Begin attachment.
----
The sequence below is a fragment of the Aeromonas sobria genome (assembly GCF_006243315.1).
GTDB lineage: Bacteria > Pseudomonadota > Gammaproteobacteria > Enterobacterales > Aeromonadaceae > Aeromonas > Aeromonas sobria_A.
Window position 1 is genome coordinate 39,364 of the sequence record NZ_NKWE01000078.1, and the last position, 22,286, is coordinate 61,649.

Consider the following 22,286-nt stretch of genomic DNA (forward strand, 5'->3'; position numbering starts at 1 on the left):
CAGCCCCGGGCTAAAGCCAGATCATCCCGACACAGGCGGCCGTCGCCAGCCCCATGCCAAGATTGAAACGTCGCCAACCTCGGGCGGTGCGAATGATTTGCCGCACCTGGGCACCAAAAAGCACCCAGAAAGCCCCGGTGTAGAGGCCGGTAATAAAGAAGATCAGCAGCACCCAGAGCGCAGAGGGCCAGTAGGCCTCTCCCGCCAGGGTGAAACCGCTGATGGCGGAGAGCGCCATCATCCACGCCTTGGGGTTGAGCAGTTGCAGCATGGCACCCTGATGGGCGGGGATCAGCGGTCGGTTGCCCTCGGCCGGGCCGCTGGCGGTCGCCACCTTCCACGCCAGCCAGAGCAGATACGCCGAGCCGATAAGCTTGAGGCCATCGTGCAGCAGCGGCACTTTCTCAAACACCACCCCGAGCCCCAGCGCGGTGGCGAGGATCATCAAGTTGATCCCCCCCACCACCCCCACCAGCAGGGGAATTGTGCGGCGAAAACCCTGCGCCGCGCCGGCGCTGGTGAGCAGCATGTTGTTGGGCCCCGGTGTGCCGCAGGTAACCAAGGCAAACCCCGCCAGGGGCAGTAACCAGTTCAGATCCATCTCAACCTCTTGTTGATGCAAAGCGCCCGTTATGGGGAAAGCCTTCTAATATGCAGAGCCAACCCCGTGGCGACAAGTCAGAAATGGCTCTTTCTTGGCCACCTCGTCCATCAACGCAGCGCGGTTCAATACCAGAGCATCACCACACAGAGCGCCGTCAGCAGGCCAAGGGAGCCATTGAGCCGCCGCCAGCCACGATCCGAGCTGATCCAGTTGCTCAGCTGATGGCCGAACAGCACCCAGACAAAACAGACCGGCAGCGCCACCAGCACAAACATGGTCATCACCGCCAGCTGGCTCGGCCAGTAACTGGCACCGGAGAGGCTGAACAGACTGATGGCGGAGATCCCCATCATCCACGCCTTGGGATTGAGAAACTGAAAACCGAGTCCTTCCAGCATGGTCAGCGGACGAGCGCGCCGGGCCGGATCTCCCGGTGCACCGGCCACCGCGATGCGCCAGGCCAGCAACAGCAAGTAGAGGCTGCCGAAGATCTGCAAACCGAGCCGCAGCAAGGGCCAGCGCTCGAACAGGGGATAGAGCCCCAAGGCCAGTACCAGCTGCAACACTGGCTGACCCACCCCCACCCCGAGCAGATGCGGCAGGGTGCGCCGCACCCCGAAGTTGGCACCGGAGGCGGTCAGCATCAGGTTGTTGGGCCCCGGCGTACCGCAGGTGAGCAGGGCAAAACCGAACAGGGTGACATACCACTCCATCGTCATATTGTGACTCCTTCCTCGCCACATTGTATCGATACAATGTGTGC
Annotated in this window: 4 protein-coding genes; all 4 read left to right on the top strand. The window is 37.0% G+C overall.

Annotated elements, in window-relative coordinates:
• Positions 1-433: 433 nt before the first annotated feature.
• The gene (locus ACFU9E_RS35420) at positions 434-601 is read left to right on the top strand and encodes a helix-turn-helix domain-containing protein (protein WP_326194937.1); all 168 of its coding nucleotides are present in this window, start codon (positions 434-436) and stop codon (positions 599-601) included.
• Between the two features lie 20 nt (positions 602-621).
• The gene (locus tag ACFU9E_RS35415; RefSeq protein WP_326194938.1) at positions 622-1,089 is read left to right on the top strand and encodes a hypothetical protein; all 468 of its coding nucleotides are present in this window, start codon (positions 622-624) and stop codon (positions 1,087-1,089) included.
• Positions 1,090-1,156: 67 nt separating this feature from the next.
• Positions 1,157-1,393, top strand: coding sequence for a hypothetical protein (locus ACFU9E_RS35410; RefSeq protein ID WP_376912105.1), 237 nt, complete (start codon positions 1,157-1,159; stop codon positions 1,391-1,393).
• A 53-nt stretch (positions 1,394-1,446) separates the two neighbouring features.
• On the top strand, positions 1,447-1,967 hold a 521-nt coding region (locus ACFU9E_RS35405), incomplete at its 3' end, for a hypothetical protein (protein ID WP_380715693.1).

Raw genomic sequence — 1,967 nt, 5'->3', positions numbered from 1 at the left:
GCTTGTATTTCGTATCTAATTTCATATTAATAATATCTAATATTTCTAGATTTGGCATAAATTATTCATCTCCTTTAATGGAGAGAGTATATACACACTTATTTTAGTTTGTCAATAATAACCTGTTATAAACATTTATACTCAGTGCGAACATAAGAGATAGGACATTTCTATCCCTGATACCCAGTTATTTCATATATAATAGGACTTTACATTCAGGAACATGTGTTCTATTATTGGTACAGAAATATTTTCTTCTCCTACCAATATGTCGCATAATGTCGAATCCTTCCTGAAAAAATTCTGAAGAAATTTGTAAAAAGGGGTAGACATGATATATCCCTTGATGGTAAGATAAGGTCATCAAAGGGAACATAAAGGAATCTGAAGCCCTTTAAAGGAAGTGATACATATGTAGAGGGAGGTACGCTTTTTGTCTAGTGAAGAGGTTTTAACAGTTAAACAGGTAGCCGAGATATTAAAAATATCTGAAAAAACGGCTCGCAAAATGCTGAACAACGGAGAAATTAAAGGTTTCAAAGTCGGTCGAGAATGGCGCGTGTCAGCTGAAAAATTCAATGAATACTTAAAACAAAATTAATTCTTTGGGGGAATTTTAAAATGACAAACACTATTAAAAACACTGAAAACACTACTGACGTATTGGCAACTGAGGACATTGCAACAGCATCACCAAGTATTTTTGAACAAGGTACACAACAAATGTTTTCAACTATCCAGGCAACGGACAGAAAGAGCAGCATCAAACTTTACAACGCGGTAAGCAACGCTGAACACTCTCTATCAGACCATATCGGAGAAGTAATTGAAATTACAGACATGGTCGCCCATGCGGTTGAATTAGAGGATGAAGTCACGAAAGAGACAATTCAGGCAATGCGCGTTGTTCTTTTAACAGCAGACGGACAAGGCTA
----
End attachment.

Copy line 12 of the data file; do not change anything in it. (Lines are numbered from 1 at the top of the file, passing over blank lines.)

• Positions 1,090-1,156: 67 nt separating this feature from the next.